Audio may be found HERE

In the Name of the Father, and of the Son, and of the Holy Spirit, Amen. Christ is in our midst! He is and shall be!

Tonight, we will continue our look at the Great Litany of the Divine Liturgy. And I’ll remind us, as we hear and discuss the petitions, that this Litany, and the whole of the Liturgy, is our prayer for the whole world. We come to the Church and we lift up not only ourselves, but all those we love, all those we struggle with, our sins and our faults and our dreams, and we lift up the whole of the world to God in prayer.

Tonight, we begin with the petition: “For this God-protected land, its President, all civil authorities, and for those who serve in the armed forces, let us pray to the Lord.” I think this is an important petition for us in America; we struggle sometimes to know how to take patriotism and what our country may be doing locally and throughout the world and balance that with our faith. This petition gives us what we might call “Patristic patriotism” – we pray for our country, even referring to it as “God-protected” – the Fathers tell us that not only do people and Churches have guardian angels, but our countries do as well. We pray for our President and all civil authorities – the Scriptures plainly tell us that the leaders of nations are placed in power by the will of God. So no matter how we might feel, we pray for our nation and our leaders. We also pray for those who serve in the armed forces – again, whether we like situations or not, we pray for God’s protection over those men and women who serve our nation in the armed forces. We have many Saints who were warriors and soldiers, and they witnessed to Christ while at the same time serving in the army – this has always been seen as a noble things in the Church.

“For this city, for every city and country, and for those who in faith dwell therein, let us pray to the Lord.” We pray for our city, we play for the place that we live. It’s incredible the detail that we go into during these petitions. In addition to our city, we expand and pray for every city and country, and for those who in faith dwell in them. We’re praying again for the world. And we’re praying pretty specifically.

“For favorable weather, for an abundance of the fruits of the earth, and for peaceful times, let us pray to the Lord.” We recognize clearly that our Lord is in control of everything, so we pray that our weather will be good, and we pray for abundant crops. When Adam was expelled from Paradise, he was condemned to till the earth for his food. We continue to do that same thing, and we ask that God bless our efforts with a good harvest so that everyone will have enough to eat. We also pray again, as we did in the first 3 petitions, for peaceful times. We pray that the world can be at peace. This particular phrase placed in this petition also recognizes that many conflicts are over land and food – so the blessing of a fruitful harvest should help the world continue in peace.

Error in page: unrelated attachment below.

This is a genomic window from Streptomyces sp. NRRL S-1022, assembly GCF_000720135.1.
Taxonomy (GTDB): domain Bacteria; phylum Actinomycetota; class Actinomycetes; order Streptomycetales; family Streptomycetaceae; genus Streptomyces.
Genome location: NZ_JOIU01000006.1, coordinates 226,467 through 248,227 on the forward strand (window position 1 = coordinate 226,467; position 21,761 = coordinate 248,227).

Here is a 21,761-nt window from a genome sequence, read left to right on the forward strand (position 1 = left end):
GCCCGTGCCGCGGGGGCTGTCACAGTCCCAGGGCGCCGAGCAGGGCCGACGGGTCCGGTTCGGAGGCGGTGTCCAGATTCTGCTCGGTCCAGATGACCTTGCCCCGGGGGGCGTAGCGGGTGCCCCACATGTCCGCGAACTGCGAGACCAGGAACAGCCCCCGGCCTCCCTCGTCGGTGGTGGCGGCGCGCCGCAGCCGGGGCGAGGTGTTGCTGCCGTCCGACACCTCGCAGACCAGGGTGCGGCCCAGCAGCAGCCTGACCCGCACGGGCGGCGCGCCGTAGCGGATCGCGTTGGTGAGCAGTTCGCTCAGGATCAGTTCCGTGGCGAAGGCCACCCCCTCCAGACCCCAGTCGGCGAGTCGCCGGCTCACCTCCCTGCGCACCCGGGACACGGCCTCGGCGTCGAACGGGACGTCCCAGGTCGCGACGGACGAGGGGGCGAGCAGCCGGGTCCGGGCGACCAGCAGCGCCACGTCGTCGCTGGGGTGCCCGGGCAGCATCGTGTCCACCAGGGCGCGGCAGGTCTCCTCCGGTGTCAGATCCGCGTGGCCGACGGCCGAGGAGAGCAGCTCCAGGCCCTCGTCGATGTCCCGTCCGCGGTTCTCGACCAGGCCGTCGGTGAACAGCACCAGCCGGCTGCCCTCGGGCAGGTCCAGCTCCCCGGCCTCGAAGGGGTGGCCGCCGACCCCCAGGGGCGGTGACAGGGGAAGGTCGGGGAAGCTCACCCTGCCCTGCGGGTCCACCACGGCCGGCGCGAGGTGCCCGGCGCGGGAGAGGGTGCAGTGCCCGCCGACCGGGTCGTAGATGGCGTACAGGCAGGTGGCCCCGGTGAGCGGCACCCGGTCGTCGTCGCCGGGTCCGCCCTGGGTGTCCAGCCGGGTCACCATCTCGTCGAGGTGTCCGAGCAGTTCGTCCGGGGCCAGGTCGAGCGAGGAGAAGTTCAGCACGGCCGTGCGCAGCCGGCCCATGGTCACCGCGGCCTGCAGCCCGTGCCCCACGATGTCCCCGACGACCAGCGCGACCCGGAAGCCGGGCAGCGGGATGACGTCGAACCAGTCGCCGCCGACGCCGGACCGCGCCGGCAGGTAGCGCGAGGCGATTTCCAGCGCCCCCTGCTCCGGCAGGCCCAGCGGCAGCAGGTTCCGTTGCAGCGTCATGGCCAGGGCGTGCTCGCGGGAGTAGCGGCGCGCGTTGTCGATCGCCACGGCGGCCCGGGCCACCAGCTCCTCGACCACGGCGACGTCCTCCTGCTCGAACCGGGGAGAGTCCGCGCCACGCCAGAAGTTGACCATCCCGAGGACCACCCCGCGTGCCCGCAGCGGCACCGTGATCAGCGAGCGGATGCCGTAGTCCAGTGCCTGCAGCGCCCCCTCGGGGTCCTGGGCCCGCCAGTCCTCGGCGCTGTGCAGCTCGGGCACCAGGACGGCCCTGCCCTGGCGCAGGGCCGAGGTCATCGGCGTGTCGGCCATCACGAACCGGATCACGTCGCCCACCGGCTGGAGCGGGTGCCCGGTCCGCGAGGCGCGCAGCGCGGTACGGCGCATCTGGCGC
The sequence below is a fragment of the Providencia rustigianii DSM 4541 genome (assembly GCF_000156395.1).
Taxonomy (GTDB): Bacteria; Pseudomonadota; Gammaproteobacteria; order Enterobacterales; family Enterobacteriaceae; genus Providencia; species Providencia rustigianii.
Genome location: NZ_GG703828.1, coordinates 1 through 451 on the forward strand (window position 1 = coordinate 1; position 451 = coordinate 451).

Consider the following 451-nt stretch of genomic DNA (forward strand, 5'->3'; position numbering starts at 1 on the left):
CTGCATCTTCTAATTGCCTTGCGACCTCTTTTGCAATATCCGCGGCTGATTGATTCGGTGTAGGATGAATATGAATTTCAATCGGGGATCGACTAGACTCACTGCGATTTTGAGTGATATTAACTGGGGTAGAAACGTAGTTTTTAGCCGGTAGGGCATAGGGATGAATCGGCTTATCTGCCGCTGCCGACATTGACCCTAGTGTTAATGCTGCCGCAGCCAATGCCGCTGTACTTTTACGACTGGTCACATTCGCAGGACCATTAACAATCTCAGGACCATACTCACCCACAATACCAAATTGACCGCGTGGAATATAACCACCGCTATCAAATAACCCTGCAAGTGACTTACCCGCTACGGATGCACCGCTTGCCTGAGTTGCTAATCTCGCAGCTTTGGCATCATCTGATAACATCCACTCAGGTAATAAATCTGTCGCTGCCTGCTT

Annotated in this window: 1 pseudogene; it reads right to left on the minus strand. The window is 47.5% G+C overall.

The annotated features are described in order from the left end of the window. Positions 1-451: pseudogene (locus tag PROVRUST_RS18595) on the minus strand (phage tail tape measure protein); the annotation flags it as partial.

“For travelers by land, by sea, and by air, for the sick and the suffering, for captives, and for their salvation, let us pray to the Lord.” Here we pray for a rather wide range of people. In addition to particular prayers for travelers that the priest prays from the Book of Needs, we always pray for those who travel in every Great Litany. We also pray for those who are sick and suffering, and for those who are captives. It’s very important what we say in our prayer – we don’t pray for the healing of the sick and for the freedom of captives – we pray for their salvation. Many people will remember in their hearts the people they know who are sick or in prison during this Litany. But we pray for the salvation of their soul, for the healing and freedom of the soul, rather than the body. Even when the priest visits someone who is ill or in prison, the prayer looks like this – healing is mentioned, if it is God’s will, but the focus of the prayer is the soul’s salvation, union with God.

“For our deliverance from all tribulation, wrath, danger, and necessity, let us pray to the Lord.” On the heels of praying for the salvation of others, we pray for conditions which are amenable for our own salvation. We ask that God deliver us from tribulation (difficult times), wrath (anger, malice), danger, and necessity. Necessity is interesting – we have needs to live, but we asked to be delivered from necessity in the sense of the needs of life exercising control over us. Notice that we don’t ask God merely to keep these things away from us – we know that temptations will come our way, that is part of human life in a fallen world. We ask for deliverance, we ask for the grace to deal with the temptations that come to us, that by God’s grace we can overcome the evil one and be delivered from our temptations.

We’ll look at the last 2 petitions and the prayer and the exclamation next time. Glory to Jesus Christ! Glory forever!

Author Matthew Jackson

Advertisements